Arizona Diamondbacks 2021 Top MLB Prospects Chat

Nick Piecoro: Hey everyone. Thanks for all the questions. There are a ton in the queue already. Let’s get started.

Owen (Flagstaff, AZ):

     This is the first list I’ve seen Kristian Robinson lower than #1. What is your rational for having guys like Varsho and Perdomo ranked higher than Robinson?

Nick Piecoro: Extreme risk. Lots of swing and miss. There is obviously a lot to like and if it comes together he’s a beast. But … Corbin Carroll is just a few months older than Robinson and seems to be far ahead of him developmentally; Perdomo is said to be a no-doubt shortstop with an excellent approach; and Varsho is a catcher and/or center fielder who had a .900 OPS at Double-A.

Zak (RI):

     Thanks for taking questions. How close was Luis Frias to making the top 10? If he was, was there a reason why he didn’t make the cut?

Nick Piecoro: Not that close, really. Sounded like he got hit kind of hard at the alt site and still has the same sort of developmental questions ahead of him (third pitch, command) that will dictate his future role.

Mike (Honolulu):

     Does Pavin Smith see notable 2021 at-bats with the 2021 D-backs? If so, will he play more corner OF or at 1B?

Nick Piecoro: As of now, it’s hard to see him getting a ton of at-bats, but the versatility he has added gives him more potential avenues to help should the need arise. He really impressed folks in the organization with his outfield defense and what they saw as improved athleticism last year.

KC (Tulsa):

     I’ve heard good things on Tommy Henry from the alternate site.. does he have a chance to be a #3/#4 starter? Any idea where his fastball is coming in? If he can get more velocity seems like he’s got a much higher ceiling than initially expected. Thanks!

Nick Piecoro: Yep, the fastball ticked up this year at the alt site, 93-95 mph. He’s a really, really good athlete, which always gives me pause to put a ceiling on someone, but most people seem to think mid-rotation starter at best. People also seem to think back-end starter at worst.

Owen (Flagstaff, AZ):

     Any reason why Wilderd Patino didn’t crack the top 10? He seems to be an exciting up and coming talent.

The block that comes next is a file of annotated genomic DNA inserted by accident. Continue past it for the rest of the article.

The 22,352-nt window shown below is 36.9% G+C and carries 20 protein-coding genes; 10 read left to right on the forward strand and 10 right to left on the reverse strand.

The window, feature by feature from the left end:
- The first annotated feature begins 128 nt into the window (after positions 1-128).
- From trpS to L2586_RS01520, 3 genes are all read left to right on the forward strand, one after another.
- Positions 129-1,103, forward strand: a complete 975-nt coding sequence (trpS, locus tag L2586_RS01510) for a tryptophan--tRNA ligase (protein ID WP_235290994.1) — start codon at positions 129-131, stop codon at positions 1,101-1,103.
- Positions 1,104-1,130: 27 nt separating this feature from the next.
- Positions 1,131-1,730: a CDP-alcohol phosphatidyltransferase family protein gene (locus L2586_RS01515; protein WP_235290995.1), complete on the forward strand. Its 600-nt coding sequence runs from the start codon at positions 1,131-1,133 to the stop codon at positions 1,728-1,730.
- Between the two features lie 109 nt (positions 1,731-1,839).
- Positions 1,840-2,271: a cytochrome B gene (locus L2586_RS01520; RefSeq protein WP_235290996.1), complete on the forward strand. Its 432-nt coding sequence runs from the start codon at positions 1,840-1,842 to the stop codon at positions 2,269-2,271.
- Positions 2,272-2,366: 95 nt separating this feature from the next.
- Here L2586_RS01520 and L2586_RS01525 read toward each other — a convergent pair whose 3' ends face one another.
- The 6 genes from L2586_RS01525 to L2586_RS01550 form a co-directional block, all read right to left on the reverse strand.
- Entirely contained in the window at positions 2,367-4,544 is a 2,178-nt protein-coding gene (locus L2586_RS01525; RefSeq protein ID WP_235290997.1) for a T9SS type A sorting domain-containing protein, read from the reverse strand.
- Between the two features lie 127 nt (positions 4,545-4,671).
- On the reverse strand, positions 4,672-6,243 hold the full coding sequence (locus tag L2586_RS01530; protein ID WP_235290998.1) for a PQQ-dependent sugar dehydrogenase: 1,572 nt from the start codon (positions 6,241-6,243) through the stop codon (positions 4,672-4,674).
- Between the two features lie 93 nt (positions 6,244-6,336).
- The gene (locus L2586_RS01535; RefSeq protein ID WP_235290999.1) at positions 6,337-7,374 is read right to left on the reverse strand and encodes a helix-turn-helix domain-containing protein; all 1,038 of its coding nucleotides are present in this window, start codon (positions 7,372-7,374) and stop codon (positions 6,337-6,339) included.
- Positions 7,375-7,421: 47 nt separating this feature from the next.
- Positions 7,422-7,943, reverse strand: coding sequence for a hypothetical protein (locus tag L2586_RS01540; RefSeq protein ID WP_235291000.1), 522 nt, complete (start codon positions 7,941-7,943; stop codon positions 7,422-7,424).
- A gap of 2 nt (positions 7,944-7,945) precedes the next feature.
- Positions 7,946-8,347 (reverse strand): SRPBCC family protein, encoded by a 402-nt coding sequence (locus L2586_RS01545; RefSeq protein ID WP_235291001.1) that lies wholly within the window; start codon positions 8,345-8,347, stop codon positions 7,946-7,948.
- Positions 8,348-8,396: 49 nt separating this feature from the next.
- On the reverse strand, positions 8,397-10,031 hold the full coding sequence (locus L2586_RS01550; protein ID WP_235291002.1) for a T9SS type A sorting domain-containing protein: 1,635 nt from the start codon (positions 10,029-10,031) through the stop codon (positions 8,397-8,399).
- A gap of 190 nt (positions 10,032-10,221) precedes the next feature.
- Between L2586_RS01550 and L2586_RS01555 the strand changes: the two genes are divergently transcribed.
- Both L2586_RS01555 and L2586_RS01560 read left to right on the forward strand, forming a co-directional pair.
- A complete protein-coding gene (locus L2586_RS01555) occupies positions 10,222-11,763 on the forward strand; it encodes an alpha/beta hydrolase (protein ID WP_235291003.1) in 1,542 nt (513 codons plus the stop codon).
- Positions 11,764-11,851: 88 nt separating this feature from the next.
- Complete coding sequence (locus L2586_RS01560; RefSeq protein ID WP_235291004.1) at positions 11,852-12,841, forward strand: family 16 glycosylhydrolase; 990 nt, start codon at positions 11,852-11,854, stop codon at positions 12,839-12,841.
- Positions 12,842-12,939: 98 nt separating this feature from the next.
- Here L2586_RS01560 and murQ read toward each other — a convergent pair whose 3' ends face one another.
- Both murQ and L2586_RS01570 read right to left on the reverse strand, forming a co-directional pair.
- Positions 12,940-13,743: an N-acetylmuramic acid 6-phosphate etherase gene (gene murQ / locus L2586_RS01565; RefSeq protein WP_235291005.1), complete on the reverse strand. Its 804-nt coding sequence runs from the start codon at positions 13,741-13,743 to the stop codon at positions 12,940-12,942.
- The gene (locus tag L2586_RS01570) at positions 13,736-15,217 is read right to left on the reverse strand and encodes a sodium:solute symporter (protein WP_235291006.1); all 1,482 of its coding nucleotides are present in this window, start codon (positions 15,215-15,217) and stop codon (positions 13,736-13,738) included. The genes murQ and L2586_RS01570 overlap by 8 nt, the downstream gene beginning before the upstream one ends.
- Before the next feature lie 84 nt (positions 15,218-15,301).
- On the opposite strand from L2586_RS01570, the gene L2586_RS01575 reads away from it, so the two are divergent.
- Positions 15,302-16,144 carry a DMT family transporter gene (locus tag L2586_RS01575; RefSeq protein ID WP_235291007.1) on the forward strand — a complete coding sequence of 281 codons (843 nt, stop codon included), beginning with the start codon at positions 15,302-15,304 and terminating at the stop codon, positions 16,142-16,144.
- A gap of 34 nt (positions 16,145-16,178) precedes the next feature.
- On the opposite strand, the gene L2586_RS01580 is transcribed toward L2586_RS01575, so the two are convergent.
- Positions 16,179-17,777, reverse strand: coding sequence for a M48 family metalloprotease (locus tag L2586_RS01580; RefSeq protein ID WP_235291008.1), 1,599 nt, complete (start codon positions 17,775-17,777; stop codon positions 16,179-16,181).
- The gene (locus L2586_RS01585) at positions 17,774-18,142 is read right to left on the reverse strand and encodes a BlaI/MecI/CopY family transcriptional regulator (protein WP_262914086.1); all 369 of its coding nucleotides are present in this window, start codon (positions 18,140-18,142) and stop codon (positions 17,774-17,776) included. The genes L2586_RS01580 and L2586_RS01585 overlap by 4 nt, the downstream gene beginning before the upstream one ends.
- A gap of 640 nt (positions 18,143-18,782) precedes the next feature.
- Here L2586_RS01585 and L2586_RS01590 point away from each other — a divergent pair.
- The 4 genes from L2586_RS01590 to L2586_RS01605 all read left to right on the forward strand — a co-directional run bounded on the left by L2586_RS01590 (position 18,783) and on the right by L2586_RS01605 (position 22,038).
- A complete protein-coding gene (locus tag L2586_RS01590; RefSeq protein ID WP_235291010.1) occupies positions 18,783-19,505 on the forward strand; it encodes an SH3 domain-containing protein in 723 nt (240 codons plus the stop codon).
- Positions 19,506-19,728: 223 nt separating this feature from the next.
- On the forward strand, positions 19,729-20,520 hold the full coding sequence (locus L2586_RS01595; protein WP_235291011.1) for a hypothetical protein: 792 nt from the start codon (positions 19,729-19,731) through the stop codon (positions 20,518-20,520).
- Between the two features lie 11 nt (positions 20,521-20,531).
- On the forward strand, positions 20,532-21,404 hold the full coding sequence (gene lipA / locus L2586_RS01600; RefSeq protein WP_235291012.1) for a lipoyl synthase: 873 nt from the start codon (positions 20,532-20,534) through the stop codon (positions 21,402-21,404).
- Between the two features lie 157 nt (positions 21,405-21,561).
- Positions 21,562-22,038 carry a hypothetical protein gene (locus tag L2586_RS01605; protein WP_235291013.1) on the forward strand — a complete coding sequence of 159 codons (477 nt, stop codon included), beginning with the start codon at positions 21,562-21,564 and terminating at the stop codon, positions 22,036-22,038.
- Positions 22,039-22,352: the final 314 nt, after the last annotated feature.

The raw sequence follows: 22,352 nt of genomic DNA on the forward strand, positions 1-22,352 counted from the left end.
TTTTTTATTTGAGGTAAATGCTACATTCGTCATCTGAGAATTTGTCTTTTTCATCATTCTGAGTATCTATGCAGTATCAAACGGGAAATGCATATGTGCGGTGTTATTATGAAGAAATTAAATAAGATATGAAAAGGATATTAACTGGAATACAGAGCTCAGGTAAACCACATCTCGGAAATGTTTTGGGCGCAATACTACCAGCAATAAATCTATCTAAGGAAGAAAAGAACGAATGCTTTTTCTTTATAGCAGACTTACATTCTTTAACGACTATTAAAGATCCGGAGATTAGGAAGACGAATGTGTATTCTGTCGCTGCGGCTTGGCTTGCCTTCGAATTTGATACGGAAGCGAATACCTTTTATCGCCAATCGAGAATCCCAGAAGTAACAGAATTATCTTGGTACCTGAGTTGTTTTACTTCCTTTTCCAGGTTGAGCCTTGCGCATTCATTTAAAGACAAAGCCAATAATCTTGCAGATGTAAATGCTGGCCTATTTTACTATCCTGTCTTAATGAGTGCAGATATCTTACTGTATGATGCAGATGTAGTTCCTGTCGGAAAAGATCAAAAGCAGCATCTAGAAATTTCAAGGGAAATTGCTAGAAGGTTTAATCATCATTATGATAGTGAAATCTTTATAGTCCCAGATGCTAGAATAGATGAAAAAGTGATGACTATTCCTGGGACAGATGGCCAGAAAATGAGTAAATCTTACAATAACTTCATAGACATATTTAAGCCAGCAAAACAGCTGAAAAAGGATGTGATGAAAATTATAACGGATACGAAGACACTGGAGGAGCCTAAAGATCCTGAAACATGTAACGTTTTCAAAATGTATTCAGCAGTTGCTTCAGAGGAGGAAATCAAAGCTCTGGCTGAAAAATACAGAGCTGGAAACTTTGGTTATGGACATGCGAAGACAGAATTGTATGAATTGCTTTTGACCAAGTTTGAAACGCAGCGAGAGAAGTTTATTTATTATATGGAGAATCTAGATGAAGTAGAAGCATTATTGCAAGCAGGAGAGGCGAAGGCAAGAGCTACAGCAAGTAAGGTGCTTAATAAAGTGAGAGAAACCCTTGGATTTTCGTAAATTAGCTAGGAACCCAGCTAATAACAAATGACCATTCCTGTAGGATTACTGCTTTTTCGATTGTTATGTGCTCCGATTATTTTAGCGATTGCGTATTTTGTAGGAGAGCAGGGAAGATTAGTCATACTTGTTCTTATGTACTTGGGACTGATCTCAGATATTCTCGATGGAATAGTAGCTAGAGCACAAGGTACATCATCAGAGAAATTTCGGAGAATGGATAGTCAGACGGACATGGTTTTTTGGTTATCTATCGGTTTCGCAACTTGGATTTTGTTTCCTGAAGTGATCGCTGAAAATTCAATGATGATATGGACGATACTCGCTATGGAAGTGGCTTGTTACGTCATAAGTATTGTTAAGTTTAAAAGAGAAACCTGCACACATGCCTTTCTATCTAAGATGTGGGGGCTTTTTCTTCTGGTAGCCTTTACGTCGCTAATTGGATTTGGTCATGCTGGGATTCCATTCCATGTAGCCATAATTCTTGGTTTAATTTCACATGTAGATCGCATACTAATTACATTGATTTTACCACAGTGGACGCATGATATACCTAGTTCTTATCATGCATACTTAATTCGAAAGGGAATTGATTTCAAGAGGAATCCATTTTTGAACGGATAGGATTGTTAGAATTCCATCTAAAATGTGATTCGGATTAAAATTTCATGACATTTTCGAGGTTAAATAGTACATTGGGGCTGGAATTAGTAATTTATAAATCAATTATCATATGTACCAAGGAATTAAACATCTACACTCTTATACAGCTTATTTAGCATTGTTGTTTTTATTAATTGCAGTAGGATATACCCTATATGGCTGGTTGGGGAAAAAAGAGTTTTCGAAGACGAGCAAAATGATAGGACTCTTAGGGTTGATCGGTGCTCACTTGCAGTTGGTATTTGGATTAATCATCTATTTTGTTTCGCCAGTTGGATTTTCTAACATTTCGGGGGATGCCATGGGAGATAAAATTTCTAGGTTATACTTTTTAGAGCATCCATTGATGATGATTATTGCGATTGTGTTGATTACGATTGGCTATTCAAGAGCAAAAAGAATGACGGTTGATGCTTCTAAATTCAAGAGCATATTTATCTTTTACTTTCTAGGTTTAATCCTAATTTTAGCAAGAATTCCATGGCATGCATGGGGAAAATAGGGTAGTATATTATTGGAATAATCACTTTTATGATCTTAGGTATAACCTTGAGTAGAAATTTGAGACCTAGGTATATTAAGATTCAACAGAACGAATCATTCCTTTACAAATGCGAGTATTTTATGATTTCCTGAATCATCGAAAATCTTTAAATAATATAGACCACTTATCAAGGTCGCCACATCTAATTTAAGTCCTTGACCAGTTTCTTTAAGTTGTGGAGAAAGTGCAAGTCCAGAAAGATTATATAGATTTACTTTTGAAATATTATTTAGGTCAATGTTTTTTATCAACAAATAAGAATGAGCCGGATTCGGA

Nick Piecoro: He was the type of player most hurt by the lack of a minor league season. He just needs to play and develop. It sounded like he looked fine at instructs but nothing to warrant a jump above more advanced prospects on the list.

Corbin Carroll (Top 25 prospect?):

     Thanks for chatting with us Nick! I was seen just last year in lockstep with Alek Thomas and more of the #5/6 prospect in a very strong system. How much did I impress at the alternate site and instructionals to jump all the way to #1? Is a 60 hit even potentially light with my hand eye coordination and barrel control? A 70/50 hit/power starts to look awfully like a minor league Andrew Benintendi.

Nick Piecoro: Yeah, I think that’s still a decent comp. There doesn’t really seem to be a major weakness in Carroll’s game. Really mature approach, makes adjustments quickly, runs the bases really well, can stick in center field. The arm, I guess, isn’t great. But he has all that other stuff going for him and he’s only 20.

Alex (Pheonix):

     When reading Geraldo Perdomo’s scouting report, the first comp that comes to mind is Didi Gregorius. Is that a potential reaalric ceiling for him? With how good his batting eye and barrel control is, it just feels like he’ll hit for more power as he continues to mature. All in the plus defense at the most premium position, shouldn’t he be a top 50 prospect?

Nick Piecoro: I don’t know if there is quite that much raw power, and Didi was always more grip-it/rip-it than Perdomo is. Perdomo might continue to grow into his frame and add bulk, and you are right, guys with an approach and good bat-to-ball tend to grow into more power.

Matt (SF):

     I read that Corbin Carroll’s average exit velo was already at 90 mph in 2019 after being drafted. He has surely gotten stronger in the past year. How hard was he hitting the ball at the alternate site and instructionals in 2020? With his work ethic and natural ability to barrel up the ball consistently, it feels like he will outperform his tools. Did you ane and DBacks get that impression as well?

Nick Piecoro: It sounded like he was crushing balls at the alt site. It is worth remembering that they were getting tons of at-bats (often one AB an inning) against the same pitchers over and over, so the hitters probably had a bit of an advantage, but Carroll was making quick adjustments and outperforming older/more advanced competition regularly. By all accounts, he was extremely impressive.

Ben (CA):

     Thaks for chatting with us today. Any reports on Ryne Nelson? The lost development time seems especally difficult given his lack of history as a pitcher and reliever risk.

Nick Piecoro: You know, you would think that would be the case, but Nelson had a really good showing at instructs this year and folks came away very encouraged by how far he had come. It’s three legit pitches, and if the command he showed at instructs holds (or further improves) over longer outings/a full season, he’ll shoot up this list next year.

2019 redraft (Best prep hitter?):

     If we were to do a redraft of 2019 would Corbin Carroll be seen as the best prep hitter in the class? He was underestimated due to his size but has showed not only that his hit tool is elite, he can also impact the ball rather than just be a slap hitter who gets on with his speed.